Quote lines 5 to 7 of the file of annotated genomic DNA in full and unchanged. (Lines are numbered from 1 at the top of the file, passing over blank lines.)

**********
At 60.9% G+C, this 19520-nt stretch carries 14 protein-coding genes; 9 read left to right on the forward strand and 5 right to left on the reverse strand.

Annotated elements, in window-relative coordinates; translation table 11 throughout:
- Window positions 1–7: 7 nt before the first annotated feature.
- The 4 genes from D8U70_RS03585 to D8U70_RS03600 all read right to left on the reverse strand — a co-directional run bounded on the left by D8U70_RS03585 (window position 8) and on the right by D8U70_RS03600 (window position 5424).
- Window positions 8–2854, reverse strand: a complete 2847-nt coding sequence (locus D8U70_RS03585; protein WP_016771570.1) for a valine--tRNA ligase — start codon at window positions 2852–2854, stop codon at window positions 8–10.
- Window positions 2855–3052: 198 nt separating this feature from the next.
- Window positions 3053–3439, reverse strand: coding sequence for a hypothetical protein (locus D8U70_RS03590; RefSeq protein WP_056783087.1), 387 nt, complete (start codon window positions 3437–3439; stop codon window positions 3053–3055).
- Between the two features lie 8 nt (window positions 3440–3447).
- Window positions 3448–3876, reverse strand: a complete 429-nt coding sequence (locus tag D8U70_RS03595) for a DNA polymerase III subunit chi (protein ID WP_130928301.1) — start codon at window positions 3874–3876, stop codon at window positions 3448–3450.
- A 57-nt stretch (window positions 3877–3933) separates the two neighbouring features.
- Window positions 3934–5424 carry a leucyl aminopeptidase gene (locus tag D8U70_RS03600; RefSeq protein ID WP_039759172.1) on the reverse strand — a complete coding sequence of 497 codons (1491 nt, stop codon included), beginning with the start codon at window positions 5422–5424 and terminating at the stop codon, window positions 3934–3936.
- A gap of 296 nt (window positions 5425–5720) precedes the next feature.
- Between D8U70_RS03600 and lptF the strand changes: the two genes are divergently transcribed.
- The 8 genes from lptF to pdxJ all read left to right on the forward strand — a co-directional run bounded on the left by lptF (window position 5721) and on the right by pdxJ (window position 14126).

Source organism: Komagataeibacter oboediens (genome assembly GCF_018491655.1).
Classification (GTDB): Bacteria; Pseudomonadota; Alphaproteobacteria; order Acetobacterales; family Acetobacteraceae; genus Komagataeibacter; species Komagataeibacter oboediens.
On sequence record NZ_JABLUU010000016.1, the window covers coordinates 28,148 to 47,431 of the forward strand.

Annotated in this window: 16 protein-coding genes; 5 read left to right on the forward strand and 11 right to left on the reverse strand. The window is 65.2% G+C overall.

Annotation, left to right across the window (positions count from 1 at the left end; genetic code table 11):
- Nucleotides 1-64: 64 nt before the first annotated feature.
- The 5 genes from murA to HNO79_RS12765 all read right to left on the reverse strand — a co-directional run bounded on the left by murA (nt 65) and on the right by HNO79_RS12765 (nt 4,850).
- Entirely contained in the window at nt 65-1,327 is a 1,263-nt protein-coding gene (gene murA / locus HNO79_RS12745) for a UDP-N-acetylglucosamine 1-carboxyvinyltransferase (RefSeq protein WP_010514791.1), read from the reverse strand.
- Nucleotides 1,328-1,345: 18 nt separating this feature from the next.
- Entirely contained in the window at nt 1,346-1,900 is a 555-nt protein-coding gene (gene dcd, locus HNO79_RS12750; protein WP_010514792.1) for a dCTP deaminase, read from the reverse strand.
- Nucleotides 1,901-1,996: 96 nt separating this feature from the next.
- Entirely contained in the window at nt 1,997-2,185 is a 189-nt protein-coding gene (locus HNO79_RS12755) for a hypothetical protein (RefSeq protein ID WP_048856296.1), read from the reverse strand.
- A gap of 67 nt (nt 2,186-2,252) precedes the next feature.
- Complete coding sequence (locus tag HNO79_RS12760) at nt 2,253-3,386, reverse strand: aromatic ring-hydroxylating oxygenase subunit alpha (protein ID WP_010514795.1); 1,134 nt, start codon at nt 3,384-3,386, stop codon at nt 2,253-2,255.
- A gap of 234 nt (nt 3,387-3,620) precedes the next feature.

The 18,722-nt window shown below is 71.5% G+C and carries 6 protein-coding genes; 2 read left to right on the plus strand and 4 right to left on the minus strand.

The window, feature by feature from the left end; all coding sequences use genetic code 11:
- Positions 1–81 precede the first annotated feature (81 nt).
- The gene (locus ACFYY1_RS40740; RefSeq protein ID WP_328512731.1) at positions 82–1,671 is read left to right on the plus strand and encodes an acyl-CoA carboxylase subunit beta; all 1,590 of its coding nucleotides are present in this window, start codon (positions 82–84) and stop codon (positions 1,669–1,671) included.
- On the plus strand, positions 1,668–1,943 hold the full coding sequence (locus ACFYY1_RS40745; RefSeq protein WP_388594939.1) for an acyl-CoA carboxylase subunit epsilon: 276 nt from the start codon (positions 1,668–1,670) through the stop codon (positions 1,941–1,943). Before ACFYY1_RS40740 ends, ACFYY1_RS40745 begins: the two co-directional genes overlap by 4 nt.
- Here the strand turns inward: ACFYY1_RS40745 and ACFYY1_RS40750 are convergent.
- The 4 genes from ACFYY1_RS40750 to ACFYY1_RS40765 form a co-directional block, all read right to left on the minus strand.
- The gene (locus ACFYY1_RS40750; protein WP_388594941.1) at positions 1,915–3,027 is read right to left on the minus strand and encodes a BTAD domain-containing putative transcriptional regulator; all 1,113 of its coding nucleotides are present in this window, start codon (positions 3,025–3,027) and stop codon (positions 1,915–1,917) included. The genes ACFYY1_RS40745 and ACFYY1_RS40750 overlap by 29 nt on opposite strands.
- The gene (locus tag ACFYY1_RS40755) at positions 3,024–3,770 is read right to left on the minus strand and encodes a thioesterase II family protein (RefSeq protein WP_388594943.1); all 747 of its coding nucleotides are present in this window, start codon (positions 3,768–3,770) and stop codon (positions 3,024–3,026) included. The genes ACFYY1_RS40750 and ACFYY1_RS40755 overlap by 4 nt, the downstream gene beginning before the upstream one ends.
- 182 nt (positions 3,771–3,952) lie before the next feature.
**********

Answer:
- Window positions 8–2854, reverse strand: a complete 2847-nt coding sequence (locus D8U70_RS03585; protein WP_016771570.1) for a valine--tRNA ligase — start codon at window positions 2852–2854, stop codon at window positions 8–10.
- Window positions 2855–3052: 198 nt separating this feature from the next.
- Window positions 3053–3439, reverse strand: coding sequence for a hypothetical protein (locus D8U70_RS03590; RefSeq protein WP_056783087.1), 387 nt, complete (start codon window positions 3437–3439; stop codon window positions 3053–3055).